• Sydney Bristow :

      I hate work dreams! I’ve been doing a lot of work with spreadsheets and when I’m particularly stressed at work, I have dreams that are never ending data entry. It’s awful.

  21. Old Towner :

    These are my favorite shoes ever. I just got a new pair after wearing out the soles on my prior pair over the past two years. Most comfortable sandals ever and I get tons of compliments.

  22. Anon for This :

    Have the opportunity to lateral/slight promotion but with more future promotion potential than where I am. Would have to pay relo costs myself though. There are a few locations available – Philadelphia, Boston, DC/Virginia/Maryland. Haven’t been too any and would be worried about the cost of living of the last two. Would be happy with the liberal bent of Boston though. Try to transfer or wait a while & try to make a fall vacation trip to see how I like the cities? Anyone ever moved blind? I enjoyed the southeastern coast/south more than the Midwest living.

    Don’t know much about Philadelphia but I recall a few people on here from there? Any facts I should know? Expensive like the others listed?

    • All of the places you listed are pretty liberal…though NoVa is a liberal bastion in a more conservative state (as is Philly when you get right down to it).

      I’m actually lived in or near all of these. Philly has great restaurants and is definitely getting cooler and more fun — but its still definitely a little grittier (that’s the best way I can describe it). There are some beautiful suburbs of course — though the commute into the city by car is a catastrophe, so commuter rail is necessary.

      DC is a great city, especially for someone who is new, because so many people are transient. There are lots of fun neighborhoods and its one of the newest culinary destinations in the country. Plus, with the free Smithsonian and all, there’s a ton of stuff to do. And the happy hour lifestyle is fun. As for the suburbs in NoVa, which I’m most familiar with, the traffic is AWFUL and it is very “development” heavy (i.e. new developments and housing developments) and strip-mall heavy. Just because I didn’t grow up with that, its not my favorite. But there are parts of NoVa that have more character, like parts of Arlington and Alexandria. Maryland also I think is similar.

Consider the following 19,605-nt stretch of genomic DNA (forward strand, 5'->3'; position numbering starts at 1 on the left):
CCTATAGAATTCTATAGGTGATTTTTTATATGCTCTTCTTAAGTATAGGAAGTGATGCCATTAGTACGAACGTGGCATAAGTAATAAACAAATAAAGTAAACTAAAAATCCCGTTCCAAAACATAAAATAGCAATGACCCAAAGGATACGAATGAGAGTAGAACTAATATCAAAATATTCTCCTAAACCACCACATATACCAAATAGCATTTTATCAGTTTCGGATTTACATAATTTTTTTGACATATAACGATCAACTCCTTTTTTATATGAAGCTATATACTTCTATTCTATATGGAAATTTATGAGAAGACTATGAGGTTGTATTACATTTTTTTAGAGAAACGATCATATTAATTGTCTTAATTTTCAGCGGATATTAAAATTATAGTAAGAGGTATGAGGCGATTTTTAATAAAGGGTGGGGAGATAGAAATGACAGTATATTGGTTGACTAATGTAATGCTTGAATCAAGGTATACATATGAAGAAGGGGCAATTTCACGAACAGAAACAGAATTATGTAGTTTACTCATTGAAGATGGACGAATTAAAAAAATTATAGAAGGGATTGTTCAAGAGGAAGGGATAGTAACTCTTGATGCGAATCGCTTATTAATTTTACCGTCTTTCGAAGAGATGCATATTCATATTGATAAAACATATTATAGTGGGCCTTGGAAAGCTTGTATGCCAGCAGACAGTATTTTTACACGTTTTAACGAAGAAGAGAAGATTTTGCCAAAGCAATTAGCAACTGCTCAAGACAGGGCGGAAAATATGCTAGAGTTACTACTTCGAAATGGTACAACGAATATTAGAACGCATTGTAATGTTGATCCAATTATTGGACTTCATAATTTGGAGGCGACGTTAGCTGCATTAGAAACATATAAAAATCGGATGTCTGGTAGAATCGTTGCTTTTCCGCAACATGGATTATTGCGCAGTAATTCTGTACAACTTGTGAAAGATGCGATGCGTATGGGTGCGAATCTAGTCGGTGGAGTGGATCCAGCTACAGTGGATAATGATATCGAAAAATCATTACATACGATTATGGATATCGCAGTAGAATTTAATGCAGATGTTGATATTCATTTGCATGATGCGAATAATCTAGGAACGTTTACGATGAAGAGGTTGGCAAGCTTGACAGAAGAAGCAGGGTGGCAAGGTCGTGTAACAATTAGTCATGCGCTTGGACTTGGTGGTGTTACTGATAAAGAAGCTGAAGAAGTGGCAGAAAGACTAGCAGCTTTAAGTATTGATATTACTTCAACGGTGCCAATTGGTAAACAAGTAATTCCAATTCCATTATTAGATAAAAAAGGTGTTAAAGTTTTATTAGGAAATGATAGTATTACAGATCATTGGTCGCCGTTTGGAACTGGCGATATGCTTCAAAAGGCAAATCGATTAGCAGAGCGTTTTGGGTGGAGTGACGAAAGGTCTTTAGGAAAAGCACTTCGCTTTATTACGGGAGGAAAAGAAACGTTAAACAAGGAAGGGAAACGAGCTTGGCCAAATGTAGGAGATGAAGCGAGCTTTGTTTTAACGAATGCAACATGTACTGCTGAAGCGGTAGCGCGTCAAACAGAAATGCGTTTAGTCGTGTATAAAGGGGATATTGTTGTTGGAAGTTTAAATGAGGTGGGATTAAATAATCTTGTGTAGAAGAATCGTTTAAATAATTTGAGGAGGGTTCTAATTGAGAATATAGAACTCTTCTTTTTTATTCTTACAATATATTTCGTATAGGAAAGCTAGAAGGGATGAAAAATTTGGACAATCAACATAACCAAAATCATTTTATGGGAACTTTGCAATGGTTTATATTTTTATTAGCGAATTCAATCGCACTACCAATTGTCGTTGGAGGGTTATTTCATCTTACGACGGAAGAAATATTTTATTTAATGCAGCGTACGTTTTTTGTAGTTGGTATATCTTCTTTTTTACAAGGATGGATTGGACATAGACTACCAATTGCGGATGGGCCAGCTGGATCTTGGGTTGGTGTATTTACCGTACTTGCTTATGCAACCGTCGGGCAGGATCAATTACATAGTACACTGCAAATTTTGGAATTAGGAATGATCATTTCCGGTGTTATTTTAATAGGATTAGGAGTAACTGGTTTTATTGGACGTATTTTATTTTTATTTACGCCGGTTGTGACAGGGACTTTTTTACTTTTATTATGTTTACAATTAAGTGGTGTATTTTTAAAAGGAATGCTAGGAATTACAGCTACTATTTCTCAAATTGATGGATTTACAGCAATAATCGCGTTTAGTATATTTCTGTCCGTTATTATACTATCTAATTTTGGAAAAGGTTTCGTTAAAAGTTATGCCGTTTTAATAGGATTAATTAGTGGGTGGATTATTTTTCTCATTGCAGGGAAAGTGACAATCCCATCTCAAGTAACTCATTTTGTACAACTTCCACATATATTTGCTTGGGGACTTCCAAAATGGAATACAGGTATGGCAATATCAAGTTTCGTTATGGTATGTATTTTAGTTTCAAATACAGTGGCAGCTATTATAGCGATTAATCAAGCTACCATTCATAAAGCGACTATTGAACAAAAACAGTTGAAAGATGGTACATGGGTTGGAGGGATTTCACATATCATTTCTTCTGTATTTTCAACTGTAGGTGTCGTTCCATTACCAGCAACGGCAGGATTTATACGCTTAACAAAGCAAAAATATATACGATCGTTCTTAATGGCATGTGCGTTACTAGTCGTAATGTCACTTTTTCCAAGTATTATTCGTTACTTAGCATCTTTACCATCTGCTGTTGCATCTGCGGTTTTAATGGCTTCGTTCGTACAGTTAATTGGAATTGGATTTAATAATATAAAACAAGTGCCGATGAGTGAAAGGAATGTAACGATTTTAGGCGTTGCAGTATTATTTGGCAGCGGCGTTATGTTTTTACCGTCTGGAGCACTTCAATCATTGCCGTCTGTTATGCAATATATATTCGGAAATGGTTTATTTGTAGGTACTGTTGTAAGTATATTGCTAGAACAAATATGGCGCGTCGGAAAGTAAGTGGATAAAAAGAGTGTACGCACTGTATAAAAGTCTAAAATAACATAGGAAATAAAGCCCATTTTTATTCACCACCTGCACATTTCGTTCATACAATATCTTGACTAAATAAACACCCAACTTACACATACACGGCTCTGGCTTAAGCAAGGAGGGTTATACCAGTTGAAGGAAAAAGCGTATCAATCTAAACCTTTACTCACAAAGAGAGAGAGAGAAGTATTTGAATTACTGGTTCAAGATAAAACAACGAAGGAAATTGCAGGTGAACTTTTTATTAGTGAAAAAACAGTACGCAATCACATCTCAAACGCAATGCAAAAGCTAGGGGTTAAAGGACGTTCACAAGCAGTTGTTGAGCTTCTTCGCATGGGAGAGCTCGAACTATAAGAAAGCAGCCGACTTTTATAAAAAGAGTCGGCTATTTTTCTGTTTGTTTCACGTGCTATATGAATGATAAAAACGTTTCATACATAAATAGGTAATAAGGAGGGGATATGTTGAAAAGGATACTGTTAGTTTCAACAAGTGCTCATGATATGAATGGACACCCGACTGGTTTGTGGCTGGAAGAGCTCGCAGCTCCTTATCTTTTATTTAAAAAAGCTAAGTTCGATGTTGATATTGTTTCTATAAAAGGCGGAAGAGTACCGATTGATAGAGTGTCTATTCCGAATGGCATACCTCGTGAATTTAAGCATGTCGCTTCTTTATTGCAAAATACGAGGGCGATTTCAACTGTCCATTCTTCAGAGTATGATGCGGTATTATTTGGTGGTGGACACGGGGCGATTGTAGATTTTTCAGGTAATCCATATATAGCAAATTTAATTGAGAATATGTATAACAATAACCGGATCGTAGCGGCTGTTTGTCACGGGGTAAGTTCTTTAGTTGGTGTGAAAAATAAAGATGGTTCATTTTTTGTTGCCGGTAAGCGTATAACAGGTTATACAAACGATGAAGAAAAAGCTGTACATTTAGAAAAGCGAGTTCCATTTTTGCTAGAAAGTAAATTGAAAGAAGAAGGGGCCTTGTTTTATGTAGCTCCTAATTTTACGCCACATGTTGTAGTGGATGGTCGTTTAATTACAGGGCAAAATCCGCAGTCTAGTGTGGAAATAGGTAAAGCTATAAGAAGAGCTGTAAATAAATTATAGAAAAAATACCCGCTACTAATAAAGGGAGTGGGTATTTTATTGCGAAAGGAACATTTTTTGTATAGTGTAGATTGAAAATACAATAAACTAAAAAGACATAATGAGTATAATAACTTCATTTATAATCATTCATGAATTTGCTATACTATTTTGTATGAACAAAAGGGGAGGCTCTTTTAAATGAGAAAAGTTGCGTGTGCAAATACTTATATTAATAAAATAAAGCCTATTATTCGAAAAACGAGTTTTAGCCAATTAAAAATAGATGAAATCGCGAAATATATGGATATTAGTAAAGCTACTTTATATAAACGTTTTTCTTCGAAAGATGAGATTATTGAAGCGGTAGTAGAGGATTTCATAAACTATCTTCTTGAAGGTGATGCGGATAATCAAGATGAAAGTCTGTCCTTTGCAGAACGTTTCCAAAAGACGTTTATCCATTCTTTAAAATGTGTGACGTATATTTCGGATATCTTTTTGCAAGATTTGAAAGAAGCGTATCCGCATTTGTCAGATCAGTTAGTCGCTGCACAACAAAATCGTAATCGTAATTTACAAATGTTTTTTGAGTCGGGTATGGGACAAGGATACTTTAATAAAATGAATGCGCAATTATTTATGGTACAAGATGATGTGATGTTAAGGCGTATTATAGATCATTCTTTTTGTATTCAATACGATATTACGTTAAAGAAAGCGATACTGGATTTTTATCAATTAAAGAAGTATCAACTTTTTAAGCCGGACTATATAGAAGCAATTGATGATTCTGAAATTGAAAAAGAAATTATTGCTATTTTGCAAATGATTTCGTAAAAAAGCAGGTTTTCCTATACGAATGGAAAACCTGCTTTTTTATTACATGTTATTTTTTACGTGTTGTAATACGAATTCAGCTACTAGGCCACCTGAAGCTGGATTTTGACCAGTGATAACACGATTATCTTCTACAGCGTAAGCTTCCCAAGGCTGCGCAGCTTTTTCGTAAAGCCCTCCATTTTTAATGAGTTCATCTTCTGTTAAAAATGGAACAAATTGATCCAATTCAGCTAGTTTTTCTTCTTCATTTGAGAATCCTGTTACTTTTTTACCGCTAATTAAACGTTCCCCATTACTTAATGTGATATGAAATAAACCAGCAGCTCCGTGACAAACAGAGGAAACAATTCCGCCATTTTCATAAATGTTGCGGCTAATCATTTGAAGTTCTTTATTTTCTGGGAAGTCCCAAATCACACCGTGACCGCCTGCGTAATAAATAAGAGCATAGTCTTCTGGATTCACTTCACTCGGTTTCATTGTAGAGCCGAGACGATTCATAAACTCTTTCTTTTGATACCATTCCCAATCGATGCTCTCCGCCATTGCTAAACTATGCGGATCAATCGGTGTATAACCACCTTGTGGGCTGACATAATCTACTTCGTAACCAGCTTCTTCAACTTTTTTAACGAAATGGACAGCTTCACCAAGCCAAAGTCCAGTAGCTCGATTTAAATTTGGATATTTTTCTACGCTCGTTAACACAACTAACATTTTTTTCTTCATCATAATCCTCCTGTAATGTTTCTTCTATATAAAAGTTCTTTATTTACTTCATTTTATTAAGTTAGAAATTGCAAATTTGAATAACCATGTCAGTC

Boston is a smaller city than either Philly or DC and it has lots of very distinct neighborhoods with their own character, lots of independent shops and great restaurants. Plus there is Brookline (which has great public schools and is therefore quite expensive) and Cambridge as alternative city living areas. But there are no places that have true “urban” life like NYC has, except maybe one or two neighborhoods. One nice thing around Boston is that the suburbs are older towns with their own character and their own downtown. You can also get into suburbs that are 20 minutes from the city, rather than having to move 45 minute to an hour out of the city, because there hasn’t been so much sprawl.

      • Anon for This :

        My biggest thing about the DC area is what you mentioned. I’m so worried that I would have to live farther out because of cost that the traffic would be horrible and it would be hard to have a social life as a new person. I grew up in a place that transitioned to the strip malls & cookie developments a long time ago. Can’t stand it. I’m also lot a morning person so anything with a long commute is just asking to be fired.

        • Public transit from the suburbs of DC into the city is quite good actually — and if you live in the city public transit around is pretty smooth. But if you commute by car, yeah, pretty much a disaster. But thats actually true to some extend of all three of the metropolitan areas you just listed — they are older east coast cities whose highway infrastructures weren’t really designed (in one way or another) to handle the mass of people and cars they now carry. So the first priority in housing in all those places is probably going to be “how close is it to public transit.”

      • Like TCFKAG mentioned, DC has lots of people coming and going. It may be easier to meet people, but you constantly have to make new friends as well so its both a plus and a minus. I find that the atmosphere of the city is unique and people either love it or want to leave, so if possible, make sure you visit a couple of times before moving.

    • I currently live in DC and you can reduce costs by not having a car. It’s reall easy to get around the city an even parts of north Arlington without a car. As someone already mentioned life here can be stressful as people are always coming and going. And the city is really beginning to come into its own now – it is constantly changing. DC is definitely not for everyone. I moved here without ever visiting, but it was my only job offer, but it has worked out so far.

      • I’ve actually lived in all three cities too! I would definitely choose Boston. I thought that public transit there was reasonably good, it was easier to find an affordable apartment in a nice neighborhood than in DC (caveat–I lived with roommates), there was good food and adorable neighborhoods, and it indeed has a liberal bent. The biggest drawback in my opinion was all the snow, although it was not as bad as I expected before I moved there because the city is well-equipped for it and most drivers know how to handle it.